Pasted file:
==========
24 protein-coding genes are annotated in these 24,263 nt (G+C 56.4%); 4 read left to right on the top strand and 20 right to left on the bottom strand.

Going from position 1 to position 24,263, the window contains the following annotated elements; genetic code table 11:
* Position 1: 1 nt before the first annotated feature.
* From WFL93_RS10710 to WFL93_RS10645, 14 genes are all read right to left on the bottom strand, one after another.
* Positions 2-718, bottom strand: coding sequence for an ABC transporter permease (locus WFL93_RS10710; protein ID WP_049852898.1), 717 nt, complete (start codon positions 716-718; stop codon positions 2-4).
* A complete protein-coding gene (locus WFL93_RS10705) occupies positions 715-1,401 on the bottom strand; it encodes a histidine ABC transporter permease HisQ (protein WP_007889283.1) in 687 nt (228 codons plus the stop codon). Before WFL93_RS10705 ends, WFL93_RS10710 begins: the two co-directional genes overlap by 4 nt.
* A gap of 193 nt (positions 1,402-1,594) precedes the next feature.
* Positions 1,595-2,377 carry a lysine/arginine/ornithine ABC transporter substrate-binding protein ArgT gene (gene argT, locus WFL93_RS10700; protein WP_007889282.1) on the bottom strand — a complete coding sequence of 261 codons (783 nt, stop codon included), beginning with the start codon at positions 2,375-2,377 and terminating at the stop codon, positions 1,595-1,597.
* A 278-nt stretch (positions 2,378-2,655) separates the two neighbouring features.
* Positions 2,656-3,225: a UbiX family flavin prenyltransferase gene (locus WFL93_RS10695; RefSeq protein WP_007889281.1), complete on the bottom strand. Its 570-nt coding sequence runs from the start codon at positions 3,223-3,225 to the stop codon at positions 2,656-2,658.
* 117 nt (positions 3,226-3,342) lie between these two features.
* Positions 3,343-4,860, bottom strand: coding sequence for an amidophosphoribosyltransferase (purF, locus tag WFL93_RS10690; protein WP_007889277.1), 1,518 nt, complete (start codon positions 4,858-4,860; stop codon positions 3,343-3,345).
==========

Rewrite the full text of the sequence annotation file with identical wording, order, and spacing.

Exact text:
24 protein-coding genes are annotated in these 24,263 nt (G+C 56.4%); 4 read left to right on the top strand and 20 right to left on the bottom strand.

Going from position 1 to position 24,263, the window contains the following annotated elements; genetic code table 11:
* Position 1: 1 nt before the first annotated feature.
* From WFL93_RS10710 to WFL93_RS10645, 14 genes are all read right to left on the bottom strand, one after another.
* Positions 2-718, bottom strand: coding sequence for an ABC transporter permease (locus WFL93_RS10710; protein ID WP_049852898.1), 717 nt, complete (start codon positions 716-718; stop codon positions 2-4).
* A complete protein-coding gene (locus WFL93_RS10705) occupies positions 715-1,401 on the bottom strand; it encodes a histidine ABC transporter permease HisQ (protein WP_007889283.1) in 687 nt (228 codons plus the stop codon). Before WFL93_RS10705 ends, WFL93_RS10710 begins: the two co-directional genes overlap by 4 nt.
* A gap of 193 nt (positions 1,402-1,594) precedes the next feature.
* Positions 1,595-2,377 carry a lysine/arginine/ornithine ABC transporter substrate-binding protein ArgT gene (gene argT, locus WFL93_RS10700; protein WP_007889282.1) on the bottom strand — a complete coding sequence of 261 codons (783 nt, stop codon included), beginning with the start codon at positions 2,375-2,377 and terminating at the stop codon, positions 1,595-1,597.
* A 278-nt stretch (positions 2,378-2,655) separates the two neighbouring features.
* Positions 2,656-3,225: a UbiX family flavin prenyltransferase gene (locus WFL93_RS10695; RefSeq protein WP_007889281.1), complete on the bottom strand. Its 570-nt coding sequence runs from the start codon at positions 3,223-3,225 to the stop codon at positions 2,656-2,658.
* 117 nt (positions 3,226-3,342) lie between these two features.
* Positions 3,343-4,860, bottom strand: coding sequence for an amidophosphoribosyltransferase (purF, locus tag WFL93_RS10690; protein WP_007889277.1), 1,518 nt, complete (start codon positions 4,858-4,860; stop codon positions 3,343-3,345).